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Culture Notable Books

Notable Books

Best Selling Books

The Top 5 best-selling hardback novels for the week ending Sept. 17

39 Points (ABA: 1st; NYT: 2nd; PW: 1st; Amazon: 1st)

PLOT Susie Salmon, 14, is murdered. From "heaven" she watches the effects of her murder on family and friends.

GIST Heaven in this novel has no God, but is a place where what you want, you get. Susie experiences vicariously through her sister the milestones of growing up. Eventually she sees her friends and family rebuild lives shattered by grief.

CAUTION Language, violence, and sexual situations; graphic opening chapters.

2. Red Rabbit

37 Points (ABA: 2nd; NYT: 1st; PW: 2nd; Amazon: 2nd)

PLOT The KGB schemes to assassinate the pope after he threatens to resign in protest of Poland's Communist government. The usual cast of characters must save the day.

GIST Clancy shows his usual knack for an insider's description of Cold War espionage and political intrigue; regrettably, his insights are contained in 618 pages of dull and heavy-handed writing containing almost zero action or suspense.

CAUTION Contains obscenities

3. Standing in the Rainbow

30 Points (ABA: 4th; MYT: 3rd; PW: 3rd; Amazon: 4th)

PLOT In 1946, Elmwood Springs, Mo., bustles with activity, much of it centered at Dorothy Smith's house. This book follows the lives of the Smiths and their friends over the next 50 years.

GIST A sentimental, small-town story about people who care for their neighbors, work hard to build communities and businesses, raise families, and watch time march on. Flagg's warm, well-drawn characters tap into the longing for a simpler time, with echoes of Lake Woebegon.


4. Nanny Diaries

28 Points (ABA: 3rd; NYT: 6th; PW: 4th; Amazon: 3rd)

PLOT An NYU student becomes a nanny for a Park Avenue couple.

GIST Written by two ex-nannies, this funny novel skewers the lifestyle of wealthy parents who have children and don't know what to do with them. Mr. and Mrs. X hire Nanny, who fills in for mommy everywhere, even at "Mommy and Me" class. Despite ever-increasing demands, Nanny can't quit; who will hug the 4-year-old boy if she does?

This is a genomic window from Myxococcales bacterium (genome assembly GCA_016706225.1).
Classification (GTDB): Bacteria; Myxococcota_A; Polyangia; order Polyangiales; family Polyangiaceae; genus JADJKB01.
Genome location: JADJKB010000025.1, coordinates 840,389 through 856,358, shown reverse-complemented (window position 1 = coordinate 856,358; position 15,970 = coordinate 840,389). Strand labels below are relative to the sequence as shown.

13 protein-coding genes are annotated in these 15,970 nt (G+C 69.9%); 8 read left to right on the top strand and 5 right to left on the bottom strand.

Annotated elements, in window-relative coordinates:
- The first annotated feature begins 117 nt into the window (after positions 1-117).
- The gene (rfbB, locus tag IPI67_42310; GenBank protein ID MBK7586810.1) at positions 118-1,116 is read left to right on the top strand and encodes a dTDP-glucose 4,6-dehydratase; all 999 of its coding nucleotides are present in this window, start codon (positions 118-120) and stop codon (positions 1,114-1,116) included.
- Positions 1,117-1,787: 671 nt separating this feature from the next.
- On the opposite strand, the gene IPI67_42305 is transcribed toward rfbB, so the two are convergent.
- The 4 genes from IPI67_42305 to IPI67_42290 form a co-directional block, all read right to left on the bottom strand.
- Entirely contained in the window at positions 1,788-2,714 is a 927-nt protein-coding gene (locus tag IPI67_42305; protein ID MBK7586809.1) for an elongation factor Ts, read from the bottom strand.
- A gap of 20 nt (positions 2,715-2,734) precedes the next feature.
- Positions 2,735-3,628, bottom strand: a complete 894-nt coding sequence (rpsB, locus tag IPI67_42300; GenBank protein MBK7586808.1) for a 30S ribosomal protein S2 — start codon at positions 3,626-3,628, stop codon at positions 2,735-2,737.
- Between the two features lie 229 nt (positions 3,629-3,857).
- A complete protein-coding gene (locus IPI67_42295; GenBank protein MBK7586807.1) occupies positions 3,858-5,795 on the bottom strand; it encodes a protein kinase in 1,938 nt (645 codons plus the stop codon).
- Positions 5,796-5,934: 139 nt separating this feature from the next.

CAUTION Language and sex.

5. The Beach House

21 Points (ABA: 5th; NYT: 5th; PW: 6th; Amazon: 7th)

PLOT Jack Mullen, a law student at Columbia, is convinced his 19-year-old brother was murdered. The police won't hunt the bad guys, so Jack must.

GIST Short chapters, outrageous plot, sleaze, and non-stop action make this a sure-fire summer bestseller. Turns out that little brother led a nasty life ("but he never hurt anyone") and rich Hamptons multimillionaires killed him to keep their secrets safe.

CAUTION Language and sexual content.

In the spotlight

Standing in the Rainbow by Fannie Flagg is a warm, sprawling novel that will appeal to many WORLD readers because of its sympathetic portrayal of marriage and small-town life, and its evoking of a simpler time when people of character seemed to do what was right. The novel centers on a daily half-hour radio program during which Dorothy Smith exchanges cooking tips and recipes, talks about her family's doings, and invites her listeners to stop by for a cup of coffee. The program is like a friendly visit for her listeners, lonely farmwives in the rural Midwest. Flagg captured post-WWII optimism so well that she brings to life a problem Francis Schaeffer diagnosed: Americans then were living off the interest of Christianity. Many were churchgoers, but church was in many ways another social club. Many continued to live by a rigorous moral code, but later generations gradually rejected it-and no one could give a good reason why they shouldn't. Standing in the Rainbow depicts good, moral people with a surface attachment to Christianity who watch as their comfortable world gradually begins to melt away. Characters are left feeling nostalgia for the past-but maybe unsure of what gave the past its unique character.

Scoring system:10 points for first place, 9 for second, down to 1 for tenth, on the lists of the American Booksellers Association (independent, sometimes highbrow stores), The New York Times (4,000 bookstores, plus wholesalers), Publisher's Weekly (General bookstores), and (web purchases).